Here in Europe, summer is just around the corner. The happy birdsong at sunrise preludes the new season. I don’t know where these little friends went for winter, but I’m glad they came back for their daily chit-chat in the giant chestnut tree behind our house. I enjoy them waking me up at early dawn, connecting me to nature. That said, my environmental conditions are not as idyllic as this sounds. When I listen more closely, I can hear the highway grunting and stretching as it wakes for the day, just 500 metres from my home.
The city of Delft in the Netherlands is clamped between two major motorways. These vast infrastructures cater for about 250,000 vehicle movements every working day. The majority of these vehicles still run on fossil fuel, exhausting toxic fumes and particulate matter. As the city expanded over the last decades, new housing developments have been built closer and closer to these arteries of noise, air pollution and yes, connectivity. I wonder what these new home owners hear on the other side of their noise barrier walls when they wake up? And what they breathe. The Netherlands is a dense country, and our spatial planning leaves us little choice, apparently. This can’t be healthy, right? But hey, what can you do?
Actually, there is a lot that can be done. Let’s start with some spatial planning. We already know there is a significant ‘distance decay’ in exhausted particulate matter (PM10, PM 2.5) in the first 300 meters from the motorway. So that means you would not want to be living next to that highway. It makes more sense to concentrate urban density at public transport hotspots. Yet, some urban planners still missed all memos on the end of automobile primacy since Jane Jacobs. High-rise housing continues to be built at the motorway exit – at the expense of people’s health.
Increasing public awareness is a vital catalyst to tackling air pollution. Polluted air is bad air and is bad for your health; the message really is as simple as that. Yet this correlation is somewhat abstract and difficult to grasp. For many of us it is a kind of lifetime malus instead of a direct health effect. So is immediate action, such as moving house really necessary? But, when you or your loved ones develop respiratory problems, that’s a different story. It also becomes more tangible when you can do your own air quality measurements on your own street – and that’s what’s happening now in the Netherlands. Citizens are installing their own air quality sensors, sharing their data and analysing their own local air quality.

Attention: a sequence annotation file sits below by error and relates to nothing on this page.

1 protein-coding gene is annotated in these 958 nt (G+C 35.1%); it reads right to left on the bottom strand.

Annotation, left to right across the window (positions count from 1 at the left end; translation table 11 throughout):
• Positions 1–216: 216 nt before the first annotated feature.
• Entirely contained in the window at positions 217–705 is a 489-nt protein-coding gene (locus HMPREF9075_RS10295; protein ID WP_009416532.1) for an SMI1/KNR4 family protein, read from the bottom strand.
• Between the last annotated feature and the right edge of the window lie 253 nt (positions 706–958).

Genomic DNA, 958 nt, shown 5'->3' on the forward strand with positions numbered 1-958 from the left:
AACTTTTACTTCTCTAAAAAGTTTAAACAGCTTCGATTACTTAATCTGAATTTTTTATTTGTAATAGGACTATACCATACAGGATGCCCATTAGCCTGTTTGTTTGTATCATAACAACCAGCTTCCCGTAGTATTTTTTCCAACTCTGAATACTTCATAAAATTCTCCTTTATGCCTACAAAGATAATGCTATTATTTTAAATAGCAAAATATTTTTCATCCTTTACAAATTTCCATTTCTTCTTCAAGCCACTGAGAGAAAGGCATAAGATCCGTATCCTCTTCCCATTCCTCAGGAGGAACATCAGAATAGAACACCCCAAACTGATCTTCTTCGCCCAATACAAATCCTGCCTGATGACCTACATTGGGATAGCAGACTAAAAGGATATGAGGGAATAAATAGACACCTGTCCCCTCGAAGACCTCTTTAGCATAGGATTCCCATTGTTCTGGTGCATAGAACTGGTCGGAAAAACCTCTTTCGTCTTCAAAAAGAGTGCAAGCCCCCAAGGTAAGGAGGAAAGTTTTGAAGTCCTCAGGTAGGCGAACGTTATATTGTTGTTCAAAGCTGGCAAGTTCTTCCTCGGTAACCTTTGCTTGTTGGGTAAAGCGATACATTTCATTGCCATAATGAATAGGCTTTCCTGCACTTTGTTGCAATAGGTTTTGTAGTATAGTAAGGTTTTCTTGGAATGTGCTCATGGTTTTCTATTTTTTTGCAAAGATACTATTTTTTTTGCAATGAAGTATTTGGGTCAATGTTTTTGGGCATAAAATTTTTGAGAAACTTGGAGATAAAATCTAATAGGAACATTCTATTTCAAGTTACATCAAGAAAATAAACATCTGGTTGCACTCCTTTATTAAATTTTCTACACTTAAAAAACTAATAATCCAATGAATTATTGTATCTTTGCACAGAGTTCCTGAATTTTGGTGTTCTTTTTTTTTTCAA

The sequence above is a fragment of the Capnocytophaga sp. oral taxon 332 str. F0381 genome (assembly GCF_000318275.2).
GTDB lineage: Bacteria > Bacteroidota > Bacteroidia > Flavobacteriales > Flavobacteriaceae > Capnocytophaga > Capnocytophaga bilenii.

In Delft, a dozen of ‘air rangers’ have united and shared data under the luftdaten.info initiative, a kind of air quality data commons that is trying to find out what is happening in local air quality.
I got involved and built my own air quality sensor and was amazed by what we could measure ourselves. What’s more, this citizen action is gathering serious momentum worldwide. The Stuttgart-based Luftdaten initiative is spreading all over the globe. At first, government officials in the Netherlands were not quite sure how to approach these air rangers: Their ‘toy sensors’ may not tell the same story as the expensive instruments of the official air quality monitoring stations. But after some initial scepticism, the official agencies now see the opportunity in cooperating with citizens on monitoring, sharing and calibrating data and understanding what is actually ‘in the air’.
“This is where initiatives of Green Building Councils worldwide can help out: stimulate coordinated efforts of building developers, owners, users and local government on how to improve local air quality.”
Next, we need implementation of new policies that tackle some of the causes; the old diesels, the omnipresent scooters, the inefficient urban logistics. This is where initiatives of Green Building Councils worldwide can help out: stimulate coordinated efforts of building developers, owners, users and local government on how to improve local air quality. Building certification schemes like BREEAM can give helpful directions. And bold policies will boost the transition towards clean air as well, like the recent Amsterdam announcement of banning all fossil fuel vehicles in the Dutch capital from the year 2030 onwards. It can be done!
The self-monitoring trend in outdoor air quality will propel indoor air quality advocacy just as well. Theoretically, climate controlled indoor environments are easy to optimise. In practice, there is still a huge effort to be done here. The age of ignorance is coming to an end here, thanks to technological innovation. Indoor air conditions in classrooms will be monitored by children with their smart backpacks. Parents want to know what they expose their kids to when leave them at school. The same goes for office workers, trying to find out why they come home with a headache after a day at the office. Is this a threat to school directors, building owners, employers and local authorities? No, it is an opportunity to make better places for people!
Meanwhile, I wonder what makes these birds come back to our chestnut tree every year, when they could stay in areas with much better environmental conditions. Maybe they came just to give a wakeup call to that guy who has his bedroom there, urging him to take some action for better air quality.
Jan Kadijk is Knowledge and Innovation Manager at the Dutch Green Building Council. For more information, visit https://www.dgbc.nl/